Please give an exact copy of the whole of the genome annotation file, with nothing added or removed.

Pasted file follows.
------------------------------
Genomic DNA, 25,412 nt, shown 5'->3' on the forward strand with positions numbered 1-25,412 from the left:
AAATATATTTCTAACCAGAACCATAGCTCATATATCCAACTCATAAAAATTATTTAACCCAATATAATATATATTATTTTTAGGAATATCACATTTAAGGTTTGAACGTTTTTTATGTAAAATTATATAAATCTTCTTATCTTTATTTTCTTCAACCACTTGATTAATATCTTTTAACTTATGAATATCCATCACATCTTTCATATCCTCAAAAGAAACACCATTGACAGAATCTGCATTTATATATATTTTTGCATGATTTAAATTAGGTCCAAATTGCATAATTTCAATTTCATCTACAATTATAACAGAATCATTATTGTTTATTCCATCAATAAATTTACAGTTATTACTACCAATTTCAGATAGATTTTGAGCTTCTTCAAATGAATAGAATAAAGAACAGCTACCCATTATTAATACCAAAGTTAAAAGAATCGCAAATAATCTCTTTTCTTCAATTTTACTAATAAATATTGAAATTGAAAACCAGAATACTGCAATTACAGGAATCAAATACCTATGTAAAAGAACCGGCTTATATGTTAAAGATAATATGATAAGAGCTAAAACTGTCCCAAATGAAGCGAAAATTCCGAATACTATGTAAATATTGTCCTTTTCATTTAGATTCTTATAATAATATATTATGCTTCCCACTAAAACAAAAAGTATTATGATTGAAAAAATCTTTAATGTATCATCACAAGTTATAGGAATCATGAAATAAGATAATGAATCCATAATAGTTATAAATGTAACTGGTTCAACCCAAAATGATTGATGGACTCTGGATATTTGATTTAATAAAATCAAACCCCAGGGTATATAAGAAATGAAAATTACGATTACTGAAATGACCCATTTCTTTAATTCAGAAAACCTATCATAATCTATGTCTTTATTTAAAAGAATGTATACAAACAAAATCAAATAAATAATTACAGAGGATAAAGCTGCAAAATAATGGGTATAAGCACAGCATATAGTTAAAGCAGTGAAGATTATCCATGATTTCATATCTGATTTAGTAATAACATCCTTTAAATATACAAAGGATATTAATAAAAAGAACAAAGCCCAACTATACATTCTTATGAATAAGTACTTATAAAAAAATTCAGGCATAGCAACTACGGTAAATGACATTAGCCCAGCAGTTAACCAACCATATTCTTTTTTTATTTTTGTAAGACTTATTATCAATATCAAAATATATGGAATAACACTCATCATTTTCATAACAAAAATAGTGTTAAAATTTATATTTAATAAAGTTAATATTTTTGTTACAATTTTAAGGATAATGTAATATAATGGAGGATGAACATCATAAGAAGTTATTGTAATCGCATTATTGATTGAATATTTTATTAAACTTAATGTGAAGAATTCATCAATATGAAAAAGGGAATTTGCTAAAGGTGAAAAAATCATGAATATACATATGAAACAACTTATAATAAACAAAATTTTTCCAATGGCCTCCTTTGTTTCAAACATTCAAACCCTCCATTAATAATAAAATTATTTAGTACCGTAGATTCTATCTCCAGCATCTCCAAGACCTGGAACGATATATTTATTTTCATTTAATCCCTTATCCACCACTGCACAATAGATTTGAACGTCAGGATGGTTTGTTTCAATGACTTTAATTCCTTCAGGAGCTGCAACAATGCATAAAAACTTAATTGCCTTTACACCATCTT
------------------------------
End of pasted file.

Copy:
Genomic DNA, 25,412 nt, shown 5'->3' on the forward strand with positions numbered 1-25,412 from the left:
AAATATATTTCTAACCAGAACCATAGCTCATATATCCAACTCATAAAAATTATTTAACCCAATATAATATATATTATTTTTAGGAATATCACATTTAAGGTTTGAACGTTTTTTATGTAAAATTATATAAATCTTCTTATCTTTATTTTCTTCAACCACTTGATTAATATCTTTTAACTTATGAATATCCATCACATCTTTCATATCCTCAAAAGAAACACCATTGACAGAATCTGCATTTATATATATTTTTGCATGATTTAAATTAGGTCCAAATTGCATAATTTCAATTTCATCTACAATTATAACAGAATCATTATTGTTTATTCCATCAATAAATTTACAGTTATTACTACCAATTTCAGATAGATTTTGAGCTTCTTCAAATGAATAGAATAAAGAACAGCTACCCATTATTAATACCAAAGTTAAAAGAATCGCAAATAATCTCTTTTCTTCAATTTTACTAATAAATATTGAAATTGAAAACCAGAATACTGCAATTACAGGAATCAAATACCTATGTAAAAGAACCGGCTTATATGTTAAAGATAATATGATAAGAGCTAAAACTGTCCCAAATGAAGCGAAAATTCCGAATACTATGTAAATATTGTCCTTTTCATTTAGATTCTTATAATAATATATTATGCTTCCCACTAAAACAAAAAGTATTATGATTGAAAAAATCTTTAATGTATCATCACAAGTTATAGGAATCATGAAATAAGATAATGAATCCATAATAGTTATAAATGTAACTGGTTCAACCCAAAATGATTGATGGACTCTGGATATTTGATTTAATAAAATCAAACCCCAGGGTATATAAGAAATGAAAATTACGATTACTGAAATGACCCATTTCTTTAATTCAGAAAACCTATCATAATCTATGTCTTTATTTAAAAGAATGTATACAAACAAAATCAAATAAATAATTACAGAGGATAAAGCTGCAAAATAATGGGTATAAGCACAGCATATAGTTAAAGCAGTGAAGATTATCCATGATTTCATATCTGATTTAGTAATAACATCCTTTAAATATACAAAGGATATTAATAAAAAGAACAAAGCCCAACTATACATTCTTATGAATAAGTACTTATAAAAAAATTCAGGCATAGCAACTACGGTAAATGACATTAGCCCAGCAGTTAACCAACCATATTCTTTTTTTATTTTTGTAAGACTTATTATCAATATCAAAATATATGGAATAACACTCATCATTTTCATAACAAAAATAGTGTTAAAATTTATATTTAATAAAGTTAATATTTTTGTTACAATTTTAAGGATAATGTAATATAATGGAGGATGAACATCATAAGAAGTTATTGTAATCGCATTATTGATTGAATATTTTATTAAACTTAATGTGAAGAATTCATCAATATGAAAAAGGGAATTTGCTAAAGGTGAAAAAATCATGAATATACATATGAAACAACTTATAATAAACAAAATTTTTCCAATGGCCTCCTTTGTTTCAAACATTCAAACCCTCCATTAATAATAAAATTATTTAGTACCGTAGATTCTATCTCCAGCATCTCCAAGACCTGGAACGATATATTTATTTTCATTTAATCCCTTATCCACCACTGCACAATAGATTTGAACGTCAGGATGGTTTGTTTCAATGACTTTAATTCCTTCAGGAGCTGCAACAATGCATAAAAACTTAATTGCCTTTACACCATCTT